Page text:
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Deborah Buck, Orli Shaham at Bargemusic, 26 May 2023
Deborah Buck, Orli Shaham at Bargemusic, 26 May 2023. Photo credit: Oren Hope

Concert Review: Violinist Deborah Buck, pianist Orli Shaham at Bargemusic (May 26 2023)

A concert creatively constructed can be more than the sum of its parts. Violinist Deborah Buck, long of the Lark Quartet, and renowned pianist Orli Shaham put together just such a program for Bargemusic’s Masterworks Series on May 26.

A web of biographical and stylistic interconnections linked music by contemporary composers Jessie Montgomery and Avner Dorman with works by the legendary Romantic-era trio of Robert Schumann, Clara Schumann and Johannes Brahms and their lesser-known but eminently worthy contemporary, the 19th-century Swedish composer and violin virtuoso Amanda Maier.

The boxy and low-ceilinged space inside the onetime coffee barge is conducive to a warm “chamber” sound – as if one were enjoying a performance by members of one’s extended family in the comfortable drawing room of an old manse. At the same time, the rocking of the boat as vessels motor past along the East River suggests the aftermath of a strong Irish coffee – and poses a challenge to musicians, especially those standing on their feet, as Buck did.

Amanda Maier: Giving a 19th-Century Trailblazer Her Due

Buck and Shaham rose (or swayed) to the challenge mightily, as I have seen many a musician do on the barge. They began with the Sonata for Violin and Piano by Maier. They gave the first movement of this wonderful piece the gravitas it asks for, then cruised through the swaying (like the barge) rhythms of the Andantino with its sunny and dramatic minuet-like trio section. The finale has a touch of Beethoven-esque power, conveyed here with equal parts sparkle and sensitivity, the great melodies sung full-tilt.

Shaham took a break as Buck gave us the Rhapsody No. 1 for Solo Violin by Jessie Montgomery, who is, like Maier, both a fine composer and a superb violinist. Montgomery evokes the style of Ysaÿe in this piece, which she wrote for herself. It demands virtuosity in several dimensions, with long passages of angular double-stopped melodies and spirited arpeggios culminating in a lyrical, ballet-like ending. Buck’s performance shone on all fronts.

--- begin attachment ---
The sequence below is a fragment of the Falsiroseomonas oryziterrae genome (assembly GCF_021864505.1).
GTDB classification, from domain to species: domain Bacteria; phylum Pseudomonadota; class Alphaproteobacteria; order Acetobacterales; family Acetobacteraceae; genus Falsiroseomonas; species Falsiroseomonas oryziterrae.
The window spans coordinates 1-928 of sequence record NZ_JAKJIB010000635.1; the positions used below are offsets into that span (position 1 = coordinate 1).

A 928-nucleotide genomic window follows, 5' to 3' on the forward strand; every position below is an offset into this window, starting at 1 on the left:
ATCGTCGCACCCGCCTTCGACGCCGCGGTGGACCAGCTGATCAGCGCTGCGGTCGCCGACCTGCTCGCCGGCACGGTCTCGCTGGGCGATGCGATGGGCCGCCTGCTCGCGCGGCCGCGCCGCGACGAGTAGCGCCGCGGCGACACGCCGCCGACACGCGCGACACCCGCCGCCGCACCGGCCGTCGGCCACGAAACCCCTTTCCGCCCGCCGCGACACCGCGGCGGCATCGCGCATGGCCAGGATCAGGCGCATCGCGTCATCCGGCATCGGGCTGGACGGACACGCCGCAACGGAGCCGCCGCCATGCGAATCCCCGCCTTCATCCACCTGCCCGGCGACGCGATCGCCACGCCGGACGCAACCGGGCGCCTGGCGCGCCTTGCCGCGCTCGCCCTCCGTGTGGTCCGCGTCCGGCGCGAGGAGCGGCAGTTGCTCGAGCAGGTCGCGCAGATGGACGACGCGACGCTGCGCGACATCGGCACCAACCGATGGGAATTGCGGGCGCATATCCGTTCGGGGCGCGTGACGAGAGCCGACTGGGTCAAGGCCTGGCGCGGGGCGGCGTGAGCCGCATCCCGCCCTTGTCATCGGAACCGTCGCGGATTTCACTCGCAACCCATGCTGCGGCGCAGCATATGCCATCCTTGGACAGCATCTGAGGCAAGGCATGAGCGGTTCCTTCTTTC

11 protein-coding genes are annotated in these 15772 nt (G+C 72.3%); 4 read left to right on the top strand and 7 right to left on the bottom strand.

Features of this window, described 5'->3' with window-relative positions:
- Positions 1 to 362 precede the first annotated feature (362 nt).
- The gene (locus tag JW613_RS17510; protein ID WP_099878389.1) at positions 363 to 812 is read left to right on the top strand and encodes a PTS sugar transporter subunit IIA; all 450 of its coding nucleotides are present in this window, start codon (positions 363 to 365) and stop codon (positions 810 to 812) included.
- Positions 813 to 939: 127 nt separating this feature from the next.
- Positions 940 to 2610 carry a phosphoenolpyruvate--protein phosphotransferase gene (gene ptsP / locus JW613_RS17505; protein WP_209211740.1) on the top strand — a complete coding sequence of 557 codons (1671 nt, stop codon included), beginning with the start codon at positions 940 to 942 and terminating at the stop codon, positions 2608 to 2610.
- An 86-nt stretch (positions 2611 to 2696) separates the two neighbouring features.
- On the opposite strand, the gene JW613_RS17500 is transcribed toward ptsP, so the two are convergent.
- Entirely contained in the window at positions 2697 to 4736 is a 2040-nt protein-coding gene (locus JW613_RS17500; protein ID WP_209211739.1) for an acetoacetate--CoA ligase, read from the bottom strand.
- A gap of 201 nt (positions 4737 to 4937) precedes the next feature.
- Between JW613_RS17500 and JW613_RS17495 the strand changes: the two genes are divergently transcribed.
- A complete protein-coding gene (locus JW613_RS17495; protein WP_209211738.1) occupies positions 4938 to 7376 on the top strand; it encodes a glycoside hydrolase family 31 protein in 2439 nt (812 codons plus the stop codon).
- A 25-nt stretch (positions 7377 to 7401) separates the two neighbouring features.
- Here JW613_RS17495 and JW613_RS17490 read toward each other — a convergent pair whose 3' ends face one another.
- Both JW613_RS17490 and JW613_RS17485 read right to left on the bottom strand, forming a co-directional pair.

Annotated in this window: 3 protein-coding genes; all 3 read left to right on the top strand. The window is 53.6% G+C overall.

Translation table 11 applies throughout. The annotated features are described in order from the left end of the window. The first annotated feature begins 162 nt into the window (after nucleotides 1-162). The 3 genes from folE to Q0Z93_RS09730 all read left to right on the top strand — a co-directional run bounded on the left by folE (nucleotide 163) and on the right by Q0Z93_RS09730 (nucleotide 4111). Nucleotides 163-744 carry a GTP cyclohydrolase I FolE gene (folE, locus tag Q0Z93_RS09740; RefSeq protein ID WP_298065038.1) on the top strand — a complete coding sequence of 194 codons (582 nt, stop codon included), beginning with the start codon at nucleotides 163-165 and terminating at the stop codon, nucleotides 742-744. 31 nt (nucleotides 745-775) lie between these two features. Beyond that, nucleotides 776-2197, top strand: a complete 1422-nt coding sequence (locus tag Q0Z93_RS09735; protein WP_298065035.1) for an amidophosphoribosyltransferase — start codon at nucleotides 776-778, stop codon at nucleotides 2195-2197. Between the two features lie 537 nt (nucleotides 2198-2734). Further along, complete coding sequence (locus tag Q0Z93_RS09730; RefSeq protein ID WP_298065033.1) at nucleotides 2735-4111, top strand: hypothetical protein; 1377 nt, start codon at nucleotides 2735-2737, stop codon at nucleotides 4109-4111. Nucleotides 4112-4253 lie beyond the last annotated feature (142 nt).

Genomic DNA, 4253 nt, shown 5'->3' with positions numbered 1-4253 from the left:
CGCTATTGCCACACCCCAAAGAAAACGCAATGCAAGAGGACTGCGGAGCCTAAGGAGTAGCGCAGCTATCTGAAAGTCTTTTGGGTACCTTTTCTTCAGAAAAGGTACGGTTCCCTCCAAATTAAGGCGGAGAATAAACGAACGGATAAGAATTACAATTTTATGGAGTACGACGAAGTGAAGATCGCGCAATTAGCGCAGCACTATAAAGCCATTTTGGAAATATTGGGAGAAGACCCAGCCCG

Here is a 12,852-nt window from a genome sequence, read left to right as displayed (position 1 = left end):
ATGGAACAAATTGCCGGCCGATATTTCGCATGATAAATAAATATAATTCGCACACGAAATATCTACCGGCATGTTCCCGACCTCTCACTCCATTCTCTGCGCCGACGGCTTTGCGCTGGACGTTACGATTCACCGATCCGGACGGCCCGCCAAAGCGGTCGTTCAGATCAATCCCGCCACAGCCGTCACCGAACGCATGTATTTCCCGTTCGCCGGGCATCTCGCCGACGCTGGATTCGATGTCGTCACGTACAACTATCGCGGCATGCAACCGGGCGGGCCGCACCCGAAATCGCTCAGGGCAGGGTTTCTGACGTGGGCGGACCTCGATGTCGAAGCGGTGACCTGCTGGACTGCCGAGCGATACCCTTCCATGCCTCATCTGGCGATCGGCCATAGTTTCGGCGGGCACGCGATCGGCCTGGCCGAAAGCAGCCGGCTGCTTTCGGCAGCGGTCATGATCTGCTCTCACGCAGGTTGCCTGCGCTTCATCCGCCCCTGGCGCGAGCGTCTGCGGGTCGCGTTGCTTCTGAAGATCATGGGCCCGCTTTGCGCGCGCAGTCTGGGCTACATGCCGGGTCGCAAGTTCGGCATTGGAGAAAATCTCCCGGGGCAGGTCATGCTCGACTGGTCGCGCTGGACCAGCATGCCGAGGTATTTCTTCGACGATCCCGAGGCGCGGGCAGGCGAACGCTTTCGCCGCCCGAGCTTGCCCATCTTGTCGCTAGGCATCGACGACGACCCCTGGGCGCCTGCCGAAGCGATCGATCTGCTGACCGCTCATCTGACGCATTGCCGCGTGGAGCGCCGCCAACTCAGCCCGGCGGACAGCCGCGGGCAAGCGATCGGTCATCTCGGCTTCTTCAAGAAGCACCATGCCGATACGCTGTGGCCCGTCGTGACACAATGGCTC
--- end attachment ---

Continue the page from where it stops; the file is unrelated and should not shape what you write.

Clara Schumann’s Three Romances for Violin and Piano, Op. 22, reflect her intimate familiarity with the music of Robert Schumann and of Brahms. The sweet Andante Molto and the mesmerizing third Romance marked “Leidenschaftlich schnell” (“Passionately fast”) bookend the dark Allegretto with its sly sense of play and Brahmsian reach.

Bargemusic, Brooklyn NY
Photo credit: Oren Hope

Brahms on the Barge, and in a New Context

Brahms himself then emerged in an enlightening concoction for solo piano conjured by Shaham. The pianist had commissioned a number of composers to create music in response to Brahms’ late work. Avner Dorman’s piece was inspired by Brahms’ Intermezzo Op. 119 No. 1. Shaham played first the Brahms, then Dorman’s rousing and thought-provoking nth-degree response as if they were one piece. In a seemingly miraculous collapsing of the centuries, the two composer-pianists seemed to inhabit the same sublime circle of intimate, intricate creativity. Shaham conjured an achingly pure tone from the piano that made Brahms’ woeful passion and Dorman’s arch twistings and stormy interlude all the more expressive.

The program ended with Robert Schumann’s Sonata No. 1 for Violin and Piano. The opening movement, played with a tempered sense of romance that suited the music perfectly, felt faintly cloudy and somber. The Allegretto had a light, almost childlike touch, which set up a smashing account of the finale that made the marking, “Lebhaft” (“Lively”), something of an understatement. The jazzy ragtime and pure fun of “Gamin” from William Grant Still’s Suite for Violin and Piano served as a spirited encore.

When is a concert more than the sum of its parts? When it’s held on a boat that’s more than a boat. Information on the busy schedule of concerts at Bargemusic including the Masterworks series is available online.

About Jon Sobel

Jon Sobel is Publisher and Executive Editor of Blogcritics as well as lead editor of the Culture & Society section. As a writer he contributes most often to Music, where he covers classical music (old and new) and other genres, and Culture, where he reviews NYC theater. Through Oren Hope Marketing and Copywriting at http://www.orenhope.com/ you can hire him to write or edit whatever marketing or journalistic materials your heart desires. Jon also writes the blog Park Odyssey at http://parkodyssey.blogspot.com/ where he is on a mission to visit every park in New York City. He has also been a part-time working musician, including as lead singer, songwriter, and bass player for Whisperado.

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